Be that as it may, the misconceptions referred to in the previous paragraph cannot possibly be attributed to the fact that people use the English name “Jesus.” That would commit the word-concept fallacy. That, in short, is my argument. That some people have such an Anti-Semitic conception in their heads when they use the term “Jesus” is quite likely. The solution is education, not panning the name “Jesus” and labelling those who use it as Anti-Semitic.
We must go further, however, and speak of the nature of translation. Some HRM proponents believe that the NT was originally written in Hebrew. The only book of the NT about which this can reasonably be argued at all is the book of Matthew, and the arguments are slim when set against the vast manuscript collections of Matthew in Greek that we have (in addition to the fact that all the Hebrew manuscripts are much newer than the Greek). The manuscripts support a Greek original. There are no Hebrew manuscripts of the NT surviving in the first ten centuries A.D., to my knowledge, compared to thousands of Greek manuscripts. Almost all NT scholars today agree that the entire NT was written in Greek, even Matthew (notwithstanding the testimony of a very few early church fathers). Are there Semitisms in the NT? Of course. Lots of them. For most of the authors of the NT (being Jewish!), Greek was a second language. They spoke Greek with an accent, if you will. Some, like Luke, have very few Semitisms in their writing at all.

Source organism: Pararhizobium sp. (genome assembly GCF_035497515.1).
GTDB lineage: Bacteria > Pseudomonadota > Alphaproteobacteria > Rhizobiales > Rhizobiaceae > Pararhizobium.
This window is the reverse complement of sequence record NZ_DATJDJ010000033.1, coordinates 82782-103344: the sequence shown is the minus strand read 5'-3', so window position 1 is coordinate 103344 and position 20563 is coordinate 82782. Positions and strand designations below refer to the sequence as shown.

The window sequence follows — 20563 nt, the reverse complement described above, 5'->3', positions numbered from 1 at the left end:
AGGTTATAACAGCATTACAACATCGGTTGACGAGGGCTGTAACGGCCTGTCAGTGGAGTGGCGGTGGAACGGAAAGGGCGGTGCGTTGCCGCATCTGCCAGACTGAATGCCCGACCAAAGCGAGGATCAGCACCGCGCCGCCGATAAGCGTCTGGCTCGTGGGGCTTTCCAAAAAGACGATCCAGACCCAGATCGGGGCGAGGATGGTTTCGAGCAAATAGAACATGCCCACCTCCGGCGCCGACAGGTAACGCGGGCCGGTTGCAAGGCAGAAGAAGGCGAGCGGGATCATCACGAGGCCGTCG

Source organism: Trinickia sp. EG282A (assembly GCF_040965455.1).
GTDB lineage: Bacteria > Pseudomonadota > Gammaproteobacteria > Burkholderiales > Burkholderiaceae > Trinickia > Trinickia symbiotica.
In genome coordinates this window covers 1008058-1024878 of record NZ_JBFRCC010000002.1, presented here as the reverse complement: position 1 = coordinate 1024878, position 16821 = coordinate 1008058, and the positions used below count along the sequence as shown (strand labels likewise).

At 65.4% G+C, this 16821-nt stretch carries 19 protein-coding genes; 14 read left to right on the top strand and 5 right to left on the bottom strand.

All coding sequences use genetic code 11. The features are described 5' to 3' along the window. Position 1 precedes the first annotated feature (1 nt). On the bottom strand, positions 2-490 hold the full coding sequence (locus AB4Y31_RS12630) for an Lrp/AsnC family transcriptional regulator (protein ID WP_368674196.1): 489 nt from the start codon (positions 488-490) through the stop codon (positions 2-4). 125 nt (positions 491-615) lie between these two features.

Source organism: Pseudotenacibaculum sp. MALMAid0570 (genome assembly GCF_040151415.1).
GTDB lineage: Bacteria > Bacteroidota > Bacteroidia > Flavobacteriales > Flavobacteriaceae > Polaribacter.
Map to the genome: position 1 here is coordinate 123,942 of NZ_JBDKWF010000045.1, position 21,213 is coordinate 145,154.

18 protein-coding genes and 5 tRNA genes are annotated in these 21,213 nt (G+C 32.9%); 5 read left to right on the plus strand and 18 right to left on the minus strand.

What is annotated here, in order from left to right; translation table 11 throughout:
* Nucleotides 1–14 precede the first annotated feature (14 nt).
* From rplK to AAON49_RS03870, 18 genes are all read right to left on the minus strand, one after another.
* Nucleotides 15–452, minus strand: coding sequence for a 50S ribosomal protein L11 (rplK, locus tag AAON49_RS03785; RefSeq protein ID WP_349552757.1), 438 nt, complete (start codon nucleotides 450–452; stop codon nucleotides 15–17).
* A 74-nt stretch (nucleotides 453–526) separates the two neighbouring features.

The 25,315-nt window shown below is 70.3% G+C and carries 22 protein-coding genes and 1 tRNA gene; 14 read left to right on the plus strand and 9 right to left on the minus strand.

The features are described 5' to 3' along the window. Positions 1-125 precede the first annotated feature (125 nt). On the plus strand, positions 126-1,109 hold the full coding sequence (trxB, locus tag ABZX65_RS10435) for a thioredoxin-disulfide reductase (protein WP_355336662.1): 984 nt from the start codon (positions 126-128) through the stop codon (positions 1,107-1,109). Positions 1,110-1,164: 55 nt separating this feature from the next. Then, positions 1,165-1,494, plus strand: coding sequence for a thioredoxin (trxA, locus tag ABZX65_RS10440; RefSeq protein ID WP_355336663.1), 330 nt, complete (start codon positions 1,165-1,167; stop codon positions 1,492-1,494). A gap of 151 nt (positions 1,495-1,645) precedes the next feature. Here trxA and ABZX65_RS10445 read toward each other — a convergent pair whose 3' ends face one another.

The reason I bring up this issue is that if the NT was originally written in Greek, or any part of it that uses the Greek name “Iesous” (which is a direct transliteration of the Greek letters), then “Iesous” cannot be inherently Anti-Semitic, since then the accusation would have to be levelled against God Himself for inspiring authors to use the Greek instead of the Hebrew name for Jesus.
Lastly, I simply note that older English translations usually translated Greek iota with a “J.” Witness “Jehovah” instead of the more correct “Yahweh.” That gets us to “Jesous” if we use the older transliteration style. It is quite simple to see that only the omission of the omicron gives us the English name “Jesus.” Folks, this is a matter of translation and transliteration that goes back hundreds of years (and therefore predates modern evangelicalism’s misunderstandings about Jesus’ appearance!).
One last word. I have zero problem with anyone saying “Yeshua” instead of “Jesus.” It still communicates to me perfectly well the Person about whom we are conversing. I wouldn’t expect native Hebrew speakers to use any other name than “Yeshua,” unless it be “Yehoshua.” I sometimes wonder if it not used in an effort to be “holier than thou,” but I make no assumption that such is the case. People can come to use that name for a variety of reasons, some better than others. I have a real problem with people accusing users of the name “Jesus” of Anti-Semitism. That is not likely to gain a sympathetic audience, especially among those who, like myself, know that they do not use the name “Jesus” in an Anti-Semitic manner. For just as surely as people can use the name “Yeshua” for a variety of reasons, so also can people use the name “Jesus” for a variety of reasons (just witness taking the Lord’s name in vain for a very negative example!).